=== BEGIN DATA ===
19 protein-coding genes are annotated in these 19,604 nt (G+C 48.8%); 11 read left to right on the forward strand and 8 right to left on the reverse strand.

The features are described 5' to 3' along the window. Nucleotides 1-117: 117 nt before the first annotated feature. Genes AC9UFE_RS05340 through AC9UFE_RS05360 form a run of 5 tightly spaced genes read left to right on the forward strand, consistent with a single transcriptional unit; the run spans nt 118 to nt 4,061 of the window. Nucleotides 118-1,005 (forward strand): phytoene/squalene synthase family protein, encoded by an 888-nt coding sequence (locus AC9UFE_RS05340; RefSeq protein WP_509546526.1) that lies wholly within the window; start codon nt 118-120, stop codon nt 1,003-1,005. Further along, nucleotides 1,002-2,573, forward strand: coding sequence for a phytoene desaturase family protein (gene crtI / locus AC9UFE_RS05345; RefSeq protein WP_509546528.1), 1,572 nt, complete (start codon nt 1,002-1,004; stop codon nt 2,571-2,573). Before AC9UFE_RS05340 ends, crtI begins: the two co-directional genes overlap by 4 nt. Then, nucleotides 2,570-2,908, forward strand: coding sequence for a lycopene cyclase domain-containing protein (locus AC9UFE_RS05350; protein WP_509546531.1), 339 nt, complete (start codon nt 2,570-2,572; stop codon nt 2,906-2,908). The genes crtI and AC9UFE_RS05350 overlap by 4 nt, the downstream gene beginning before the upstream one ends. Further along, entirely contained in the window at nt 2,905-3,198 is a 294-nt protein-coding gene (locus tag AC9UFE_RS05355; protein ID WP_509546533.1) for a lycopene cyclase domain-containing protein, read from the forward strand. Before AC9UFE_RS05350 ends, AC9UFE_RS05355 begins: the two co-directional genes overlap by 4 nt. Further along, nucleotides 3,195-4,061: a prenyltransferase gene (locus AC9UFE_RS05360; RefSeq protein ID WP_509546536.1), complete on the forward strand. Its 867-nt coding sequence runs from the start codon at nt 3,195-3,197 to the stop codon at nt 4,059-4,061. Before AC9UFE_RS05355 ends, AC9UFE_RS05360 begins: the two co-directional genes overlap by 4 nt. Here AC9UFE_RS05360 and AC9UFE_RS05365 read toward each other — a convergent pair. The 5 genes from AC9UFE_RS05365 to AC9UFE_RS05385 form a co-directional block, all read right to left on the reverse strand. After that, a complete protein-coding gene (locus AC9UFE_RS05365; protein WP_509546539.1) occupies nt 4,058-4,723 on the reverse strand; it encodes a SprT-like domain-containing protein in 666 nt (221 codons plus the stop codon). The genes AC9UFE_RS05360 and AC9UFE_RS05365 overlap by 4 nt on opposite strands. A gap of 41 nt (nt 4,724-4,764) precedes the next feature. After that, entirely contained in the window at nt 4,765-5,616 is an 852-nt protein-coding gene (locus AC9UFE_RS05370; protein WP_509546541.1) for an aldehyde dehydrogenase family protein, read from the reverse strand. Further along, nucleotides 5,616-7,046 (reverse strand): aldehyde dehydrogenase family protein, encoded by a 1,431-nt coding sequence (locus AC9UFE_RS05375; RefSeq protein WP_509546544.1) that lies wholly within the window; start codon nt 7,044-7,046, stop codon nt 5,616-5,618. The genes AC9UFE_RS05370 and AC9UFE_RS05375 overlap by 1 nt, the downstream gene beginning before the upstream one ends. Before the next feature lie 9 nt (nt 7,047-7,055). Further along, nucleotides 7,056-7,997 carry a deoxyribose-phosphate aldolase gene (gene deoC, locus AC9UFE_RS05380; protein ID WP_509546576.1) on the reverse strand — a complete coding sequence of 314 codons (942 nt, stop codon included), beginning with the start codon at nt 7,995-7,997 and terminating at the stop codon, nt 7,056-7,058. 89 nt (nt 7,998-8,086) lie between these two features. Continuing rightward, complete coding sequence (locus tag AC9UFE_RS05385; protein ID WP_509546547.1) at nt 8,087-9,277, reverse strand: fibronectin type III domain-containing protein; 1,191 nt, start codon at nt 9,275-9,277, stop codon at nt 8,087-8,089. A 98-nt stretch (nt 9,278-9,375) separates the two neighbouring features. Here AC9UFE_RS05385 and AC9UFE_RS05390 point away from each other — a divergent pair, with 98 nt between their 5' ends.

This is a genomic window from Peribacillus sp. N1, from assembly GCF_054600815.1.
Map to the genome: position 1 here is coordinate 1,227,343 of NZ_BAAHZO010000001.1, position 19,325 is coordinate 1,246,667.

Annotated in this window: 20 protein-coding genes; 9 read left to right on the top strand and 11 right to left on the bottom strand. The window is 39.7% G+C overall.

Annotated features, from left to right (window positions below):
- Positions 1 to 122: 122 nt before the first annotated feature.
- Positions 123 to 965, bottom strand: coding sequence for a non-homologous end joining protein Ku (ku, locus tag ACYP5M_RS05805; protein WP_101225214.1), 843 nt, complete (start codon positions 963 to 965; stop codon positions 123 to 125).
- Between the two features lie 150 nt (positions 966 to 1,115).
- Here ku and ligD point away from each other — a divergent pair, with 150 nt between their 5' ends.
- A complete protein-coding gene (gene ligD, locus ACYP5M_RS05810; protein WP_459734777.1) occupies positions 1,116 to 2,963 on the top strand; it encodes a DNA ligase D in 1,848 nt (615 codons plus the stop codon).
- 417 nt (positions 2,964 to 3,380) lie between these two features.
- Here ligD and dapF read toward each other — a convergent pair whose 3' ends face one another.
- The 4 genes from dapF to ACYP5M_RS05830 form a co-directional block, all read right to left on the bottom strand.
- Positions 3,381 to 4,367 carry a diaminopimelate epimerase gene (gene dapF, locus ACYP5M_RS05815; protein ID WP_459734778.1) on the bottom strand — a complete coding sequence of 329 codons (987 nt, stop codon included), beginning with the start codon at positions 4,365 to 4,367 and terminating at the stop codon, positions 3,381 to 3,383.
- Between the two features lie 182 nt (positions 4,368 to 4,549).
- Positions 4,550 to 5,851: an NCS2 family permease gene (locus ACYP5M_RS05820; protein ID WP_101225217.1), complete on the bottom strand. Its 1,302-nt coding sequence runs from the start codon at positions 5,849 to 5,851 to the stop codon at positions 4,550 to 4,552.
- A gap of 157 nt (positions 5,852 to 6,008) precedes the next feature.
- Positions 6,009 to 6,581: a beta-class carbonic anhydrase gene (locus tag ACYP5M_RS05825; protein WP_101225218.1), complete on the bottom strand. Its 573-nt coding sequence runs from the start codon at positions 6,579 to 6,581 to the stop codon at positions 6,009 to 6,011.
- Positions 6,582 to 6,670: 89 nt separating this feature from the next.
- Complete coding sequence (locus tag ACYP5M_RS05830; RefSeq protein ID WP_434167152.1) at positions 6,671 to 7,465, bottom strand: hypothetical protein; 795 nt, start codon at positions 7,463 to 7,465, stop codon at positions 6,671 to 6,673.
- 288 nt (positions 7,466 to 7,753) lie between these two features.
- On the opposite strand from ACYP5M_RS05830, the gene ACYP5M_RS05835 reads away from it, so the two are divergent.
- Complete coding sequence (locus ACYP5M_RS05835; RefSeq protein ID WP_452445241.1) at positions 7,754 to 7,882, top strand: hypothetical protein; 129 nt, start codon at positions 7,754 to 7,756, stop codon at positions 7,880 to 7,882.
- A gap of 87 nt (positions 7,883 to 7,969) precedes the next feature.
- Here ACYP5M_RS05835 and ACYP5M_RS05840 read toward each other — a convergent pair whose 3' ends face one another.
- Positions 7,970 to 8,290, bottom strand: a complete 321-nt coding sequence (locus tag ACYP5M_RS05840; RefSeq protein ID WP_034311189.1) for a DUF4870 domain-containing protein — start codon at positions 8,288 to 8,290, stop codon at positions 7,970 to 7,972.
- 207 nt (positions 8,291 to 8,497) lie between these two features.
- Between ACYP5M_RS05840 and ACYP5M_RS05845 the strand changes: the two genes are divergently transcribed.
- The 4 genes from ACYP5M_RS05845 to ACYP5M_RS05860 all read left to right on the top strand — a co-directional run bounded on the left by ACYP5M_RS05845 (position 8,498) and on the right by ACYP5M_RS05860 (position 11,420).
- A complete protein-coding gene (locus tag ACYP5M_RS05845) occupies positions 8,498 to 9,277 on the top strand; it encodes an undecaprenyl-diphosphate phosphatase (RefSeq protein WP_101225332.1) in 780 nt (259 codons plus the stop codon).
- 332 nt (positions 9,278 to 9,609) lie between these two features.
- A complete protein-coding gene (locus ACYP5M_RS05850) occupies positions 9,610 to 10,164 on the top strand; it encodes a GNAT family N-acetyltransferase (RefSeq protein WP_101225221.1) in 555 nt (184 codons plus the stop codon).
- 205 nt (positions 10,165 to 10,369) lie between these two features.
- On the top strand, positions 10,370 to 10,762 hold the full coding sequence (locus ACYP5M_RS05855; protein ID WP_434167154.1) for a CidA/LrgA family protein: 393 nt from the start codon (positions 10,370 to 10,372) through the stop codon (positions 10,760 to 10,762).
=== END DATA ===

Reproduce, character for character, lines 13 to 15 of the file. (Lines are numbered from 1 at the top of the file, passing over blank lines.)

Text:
- Here ligD and dapF read toward each other — a convergent pair whose 3' ends face one another.
- The 4 genes from dapF to ACYP5M_RS05830 form a co-directional block, all read right to left on the bottom strand.
- Positions 3,381 to 4,367 carry a diaminopimelate epimerase gene (gene dapF, locus ACYP5M_RS05815; protein ID WP_459734778.1) on the bottom strand — a complete coding sequence of 329 codons (987 nt, stop codon included), beginning with the start codon at positions 4,365 to 4,367 and terminating at the stop codon, positions 3,381 to 3,383.